“They consider it extra work that they need to do because we're in a climate of people having a lot to do,” she says. “We've got tight deadlines, things of that nature that people are like, ‘I can't deal with that right now.’ They become resistant because they feel like it's an extra thing for them to do rather than understanding that it's just a part of their job. It's not an extra thing we're asking you to do.”

The truth is, designers, developers, and project managers should know about accessibility.

To the naysayers, Tolisano believes there’s an easy case to make for prioritizing it, both morally and economically.

“We're creating better experiences for our marginalized communities,” she says, “but we're also creating better experiences for everyone. When you think about accessibility, it's usability. You're building a better product, and in the course of making things accessible, you're also making your job easier because your designs are cleaner and your code is cleaner. You're ultimately going to streamline your own processes. You've ultimately made your job easier by making sure that you're following good accessibility practices.”

Shifting Toward More Inclusive Design

As your organization looks to become more inclusive and accessible, it can be daunting trying to identify where to start. You want to do things right, but you don’t want to overwhelm your employees with new processes and workflows.

“The advice that I would give is to start with an audit where somebody comes in and takes a representative sample of your pages or flows and then they run it through and test everything,” Tolisano says. “Then they provide you with a report and give you the bugs or the accessibility issues that you have to address. You can start there because then you'll know what's wrong. Then you can prioritize them by impact, or by your ability to clear many of them.”

It can be as simple as choosing one specific design feature you want to implement across your organization, such as verifying all of your digital text has a sufficient contrast ratio according to Web Accessibility Content Guidelines (WCAG), a collection of design protocols intended to ensure websites and digital platforms are accessible for all people, regardless of their disability status.

“You can take your audit and then work through it,” she continues. “Road map it and create a strategy for tackling them, or you can start with your annotations on your new designs to make sure that accessibility is built in from the very beginning.”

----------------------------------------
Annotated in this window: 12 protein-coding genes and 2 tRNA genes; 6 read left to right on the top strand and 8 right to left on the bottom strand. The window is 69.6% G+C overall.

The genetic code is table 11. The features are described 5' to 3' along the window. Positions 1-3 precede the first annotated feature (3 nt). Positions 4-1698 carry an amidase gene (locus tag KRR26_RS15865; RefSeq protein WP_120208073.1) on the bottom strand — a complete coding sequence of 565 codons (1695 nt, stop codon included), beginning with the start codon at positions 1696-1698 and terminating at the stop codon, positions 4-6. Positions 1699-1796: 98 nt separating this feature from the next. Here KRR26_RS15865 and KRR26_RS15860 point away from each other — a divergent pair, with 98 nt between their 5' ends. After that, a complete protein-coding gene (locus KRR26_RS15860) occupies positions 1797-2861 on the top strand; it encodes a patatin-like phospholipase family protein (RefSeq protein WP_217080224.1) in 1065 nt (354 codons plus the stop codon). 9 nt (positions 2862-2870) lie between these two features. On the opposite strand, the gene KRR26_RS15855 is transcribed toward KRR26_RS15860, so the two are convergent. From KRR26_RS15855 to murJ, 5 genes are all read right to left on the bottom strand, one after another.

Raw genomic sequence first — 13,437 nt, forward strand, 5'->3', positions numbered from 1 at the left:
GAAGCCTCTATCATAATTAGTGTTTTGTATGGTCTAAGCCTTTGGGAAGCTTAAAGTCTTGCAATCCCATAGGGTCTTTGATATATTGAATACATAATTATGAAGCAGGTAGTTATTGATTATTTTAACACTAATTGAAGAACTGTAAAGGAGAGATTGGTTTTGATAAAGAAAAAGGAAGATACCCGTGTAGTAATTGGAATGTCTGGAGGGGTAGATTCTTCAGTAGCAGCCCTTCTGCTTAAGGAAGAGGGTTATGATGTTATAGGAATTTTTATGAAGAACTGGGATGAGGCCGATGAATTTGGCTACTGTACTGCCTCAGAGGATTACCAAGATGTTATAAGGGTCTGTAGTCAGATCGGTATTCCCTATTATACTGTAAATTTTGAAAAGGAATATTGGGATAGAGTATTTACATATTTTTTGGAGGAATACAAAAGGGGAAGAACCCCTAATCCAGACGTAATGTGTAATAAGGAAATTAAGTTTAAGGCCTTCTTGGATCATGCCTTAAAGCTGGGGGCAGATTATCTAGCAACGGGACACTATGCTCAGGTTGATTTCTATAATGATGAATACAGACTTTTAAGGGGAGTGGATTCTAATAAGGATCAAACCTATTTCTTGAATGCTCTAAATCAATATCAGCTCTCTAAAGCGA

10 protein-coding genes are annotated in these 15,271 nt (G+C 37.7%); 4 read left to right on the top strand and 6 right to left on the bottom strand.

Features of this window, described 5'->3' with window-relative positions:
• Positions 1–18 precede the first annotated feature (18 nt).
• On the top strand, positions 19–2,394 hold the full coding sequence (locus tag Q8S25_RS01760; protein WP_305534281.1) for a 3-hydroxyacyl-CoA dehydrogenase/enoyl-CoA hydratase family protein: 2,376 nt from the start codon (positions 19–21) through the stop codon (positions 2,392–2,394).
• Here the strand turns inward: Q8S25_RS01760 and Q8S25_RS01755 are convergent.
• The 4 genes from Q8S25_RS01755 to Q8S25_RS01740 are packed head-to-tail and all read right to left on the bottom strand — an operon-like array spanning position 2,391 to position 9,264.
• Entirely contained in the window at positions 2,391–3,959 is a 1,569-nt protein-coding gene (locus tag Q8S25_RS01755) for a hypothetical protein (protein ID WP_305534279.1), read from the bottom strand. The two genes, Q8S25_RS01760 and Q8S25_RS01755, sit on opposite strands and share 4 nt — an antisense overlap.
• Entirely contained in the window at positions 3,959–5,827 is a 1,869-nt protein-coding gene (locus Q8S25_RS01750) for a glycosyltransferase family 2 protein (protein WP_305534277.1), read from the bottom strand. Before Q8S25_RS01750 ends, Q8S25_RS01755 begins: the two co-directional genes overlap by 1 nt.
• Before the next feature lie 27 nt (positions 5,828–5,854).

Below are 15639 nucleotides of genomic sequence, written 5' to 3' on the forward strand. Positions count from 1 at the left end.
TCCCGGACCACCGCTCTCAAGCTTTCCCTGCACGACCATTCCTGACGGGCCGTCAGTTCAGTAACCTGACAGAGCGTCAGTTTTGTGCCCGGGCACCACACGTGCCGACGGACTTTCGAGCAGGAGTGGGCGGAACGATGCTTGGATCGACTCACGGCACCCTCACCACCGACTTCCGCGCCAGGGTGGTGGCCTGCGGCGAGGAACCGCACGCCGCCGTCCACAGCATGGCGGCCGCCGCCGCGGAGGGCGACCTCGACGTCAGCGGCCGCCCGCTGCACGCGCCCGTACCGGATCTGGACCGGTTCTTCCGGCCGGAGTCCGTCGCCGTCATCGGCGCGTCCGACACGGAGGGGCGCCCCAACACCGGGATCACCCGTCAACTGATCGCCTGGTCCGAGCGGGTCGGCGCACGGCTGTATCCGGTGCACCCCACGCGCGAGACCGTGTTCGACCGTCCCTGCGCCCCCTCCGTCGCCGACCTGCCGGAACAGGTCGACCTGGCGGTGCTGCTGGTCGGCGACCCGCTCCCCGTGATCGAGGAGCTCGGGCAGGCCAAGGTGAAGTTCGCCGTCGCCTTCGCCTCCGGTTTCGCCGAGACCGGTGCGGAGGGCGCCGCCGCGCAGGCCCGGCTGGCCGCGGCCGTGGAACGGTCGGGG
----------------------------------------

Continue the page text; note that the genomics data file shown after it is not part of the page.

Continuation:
Adopting a ‘Shift Left’ Mentality

While Salesforce is a major accessibility advocate in the tech space today, the cloud-based software company had to go through its own growing pains to become an accessibility-first business.

A few years ago, Salesforce adopted what has been called its “shift left” mentality, a design approach that puts accessibility at the very beginning of the process.

“The ‘shift left’ is how we take an iterative approach and make those improvements,” explains Tolisano. “It’s a way of taking and making the biggest improvements that we can, without overwhelming.”

For instance, Salesforce will identify one success criteria from WCAG and then establish ways to scale it up throughout all of the design teams. With so many different products and teams, she feels the “shift left” approach enables Salesforce to “make as big of an impact as possible with the resources, funding, and time that we have available.”

In this same spirit, Salesforce has recently announced the rollout of numerous accessibility design improvements, updating the platforms that make up its Lightning experience. These welcome changes will focus primarily on increasing the color contrasts and borders on buttons, icons, and links, and a new color system for icons.

In a newsroom announcement, Salesforce VP of Accessibility and Inclusive Design Derek Featherstone explains these changes are “designed with ease of use in mind” to “improve the experience, especially for users with low vision.”

“Including more diverse perspectives earlier in the design process” helps organizations to shift away “from fixing accessibility concerns after they’re in a product and toward identifying and addressing those concerns in development,” he continues.

With more companies designing products and processes with accessibility at the forefront, we can look forward to a time in which everybody can participate more fully in society, regardless of disability status–because a more accessible and inclusive world is a better world.

As a Founding Partner of InclusionHub, Salesforce collaborates to help bring greater accessibility and digital inclusion to the professional world. Visit its a11y website to learn more.

Written by Jeffrey Howard

Jeffrey Howard is a senior inbound content developer at Hypha HubSpot Development and regular contributor at InclusionHub.